What advice can you offer to bands who are considering working with Grand Sounds PR?

Here we go: firstly, ensure that your recording quality is sufficiently high and that your cover art is well-crafted, demonstrating your readiness to present your music to the world. Secondly, which is equally important, get in touch approximately three months before your official release date. This timeline allows us to establish an effective and professional promotional plan. By following these two steps, we can ensure a well-structured and seamless campaign.

When considering the multitude of PR agencies around the world, how do you manage to find your balance amidst them and what are your thoughts on the competitive landscape?

Oh, man, absolutely. Just like in any other business, there's a certain level of 'competition' among PRs. However, to be honest, I don't really focus on whether other agencies are better or worse. My schedule is jam-packed with work, so I hardly have time to pay attention to that. I have numerous clients I work with on an ongoing basis, from album to album, and the rest come through searches or, more importantly, by recommendations. Someone might assume that running PR is simple without sufficient knowledge of how it operates, but it's actually demanding work that requires 100% devotion. It doesn't function as simply as a "write-click-and-done" process.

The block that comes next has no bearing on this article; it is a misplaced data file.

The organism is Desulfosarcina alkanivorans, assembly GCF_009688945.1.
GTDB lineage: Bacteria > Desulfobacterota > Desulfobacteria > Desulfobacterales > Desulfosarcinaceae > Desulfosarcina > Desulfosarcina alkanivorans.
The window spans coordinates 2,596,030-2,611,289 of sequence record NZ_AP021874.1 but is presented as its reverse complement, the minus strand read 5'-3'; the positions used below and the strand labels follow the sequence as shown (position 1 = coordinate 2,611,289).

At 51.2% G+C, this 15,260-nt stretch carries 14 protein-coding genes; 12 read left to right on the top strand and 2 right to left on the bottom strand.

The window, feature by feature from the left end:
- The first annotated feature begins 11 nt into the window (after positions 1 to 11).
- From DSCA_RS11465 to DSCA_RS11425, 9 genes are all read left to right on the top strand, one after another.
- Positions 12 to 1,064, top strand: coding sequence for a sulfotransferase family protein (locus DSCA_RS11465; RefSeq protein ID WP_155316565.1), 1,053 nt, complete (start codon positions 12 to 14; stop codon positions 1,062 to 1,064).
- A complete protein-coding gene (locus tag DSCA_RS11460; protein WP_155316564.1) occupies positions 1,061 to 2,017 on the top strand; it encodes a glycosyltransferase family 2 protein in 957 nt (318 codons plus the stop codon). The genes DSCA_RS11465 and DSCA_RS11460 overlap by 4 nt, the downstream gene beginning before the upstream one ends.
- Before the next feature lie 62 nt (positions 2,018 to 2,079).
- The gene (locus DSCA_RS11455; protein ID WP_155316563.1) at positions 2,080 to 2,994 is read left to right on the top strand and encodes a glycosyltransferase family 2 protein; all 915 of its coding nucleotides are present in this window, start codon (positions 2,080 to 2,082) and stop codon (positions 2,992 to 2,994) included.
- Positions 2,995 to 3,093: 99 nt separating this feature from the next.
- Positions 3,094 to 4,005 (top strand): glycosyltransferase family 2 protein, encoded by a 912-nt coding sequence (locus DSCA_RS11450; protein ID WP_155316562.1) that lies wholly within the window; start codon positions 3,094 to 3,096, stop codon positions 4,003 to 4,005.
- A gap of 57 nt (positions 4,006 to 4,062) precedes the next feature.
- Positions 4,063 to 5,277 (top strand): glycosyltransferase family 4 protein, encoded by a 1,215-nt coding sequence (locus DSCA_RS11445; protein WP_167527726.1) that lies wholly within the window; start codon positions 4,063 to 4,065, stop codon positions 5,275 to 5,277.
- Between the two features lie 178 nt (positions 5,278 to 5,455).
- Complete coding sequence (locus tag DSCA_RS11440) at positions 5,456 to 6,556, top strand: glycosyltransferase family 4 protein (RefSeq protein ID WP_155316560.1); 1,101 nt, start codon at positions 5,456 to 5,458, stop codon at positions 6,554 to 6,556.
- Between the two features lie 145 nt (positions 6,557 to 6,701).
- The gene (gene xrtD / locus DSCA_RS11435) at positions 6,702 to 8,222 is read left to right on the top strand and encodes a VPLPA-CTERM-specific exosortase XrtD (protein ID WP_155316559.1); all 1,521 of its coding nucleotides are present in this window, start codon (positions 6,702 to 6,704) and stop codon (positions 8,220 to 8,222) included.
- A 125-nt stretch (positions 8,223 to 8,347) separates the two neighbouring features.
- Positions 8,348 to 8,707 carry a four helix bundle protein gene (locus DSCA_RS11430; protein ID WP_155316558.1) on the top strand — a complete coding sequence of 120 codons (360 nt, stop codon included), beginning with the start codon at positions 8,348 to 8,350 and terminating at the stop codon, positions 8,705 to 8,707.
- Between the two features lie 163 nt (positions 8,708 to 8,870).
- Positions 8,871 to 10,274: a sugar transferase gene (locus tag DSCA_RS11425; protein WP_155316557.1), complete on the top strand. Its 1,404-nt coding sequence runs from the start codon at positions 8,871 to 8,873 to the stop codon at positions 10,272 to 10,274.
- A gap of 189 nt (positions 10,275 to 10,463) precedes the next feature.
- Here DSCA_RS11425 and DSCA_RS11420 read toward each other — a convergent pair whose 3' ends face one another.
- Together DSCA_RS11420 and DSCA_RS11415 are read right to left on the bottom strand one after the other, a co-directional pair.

What is the strangest question you've received from bands during promotion?

The strangest question is: "Why didn't THIS or THAT magazine write a review of our album?" This is actually a quite peculiar question. Even though people guarantee checking the material, nobody is obliged to follow through. If an editor enjoys your music, you will receive coverage; if not, then of course, not. It's similar to visiting a music store where you might browse through 20 albums but only purchase 2. Editors are, first and foremost, regular people, not robots; they are unable to write about everything they receive.

What are your working hours?

Monday to Friday: 7 AM - 8 PM (CET) | Saturday: 7 AM - 11 AM (CET) | Sunday: Day off.

Looking ahead, what aspirations do you have for Grand Sounds Promotion in the ever-evolving landscape of music promotion? Are there any upcoming projects, partnerships, or developments that you're excited to share with us?

In the ever-evolving landscape of music promotion, to me personally, the only one thing is in priority – to develop and be on one wave with the music industry, to make your possibilities wider, to bring more good music and again – to develop, to develop, to develop… and never stay at one place!

Yes, I’m working on some new projects, partnerships, developments and so on; learning some new directions and possibilities, but I won’t talk about them in front, it gonna be visible when live 😉

Thank you, Daniel, for your support! Dear bands and labels, if you feel you need media exposure, get in touch - grandsoundsmetal [AT] gmail [DOT] com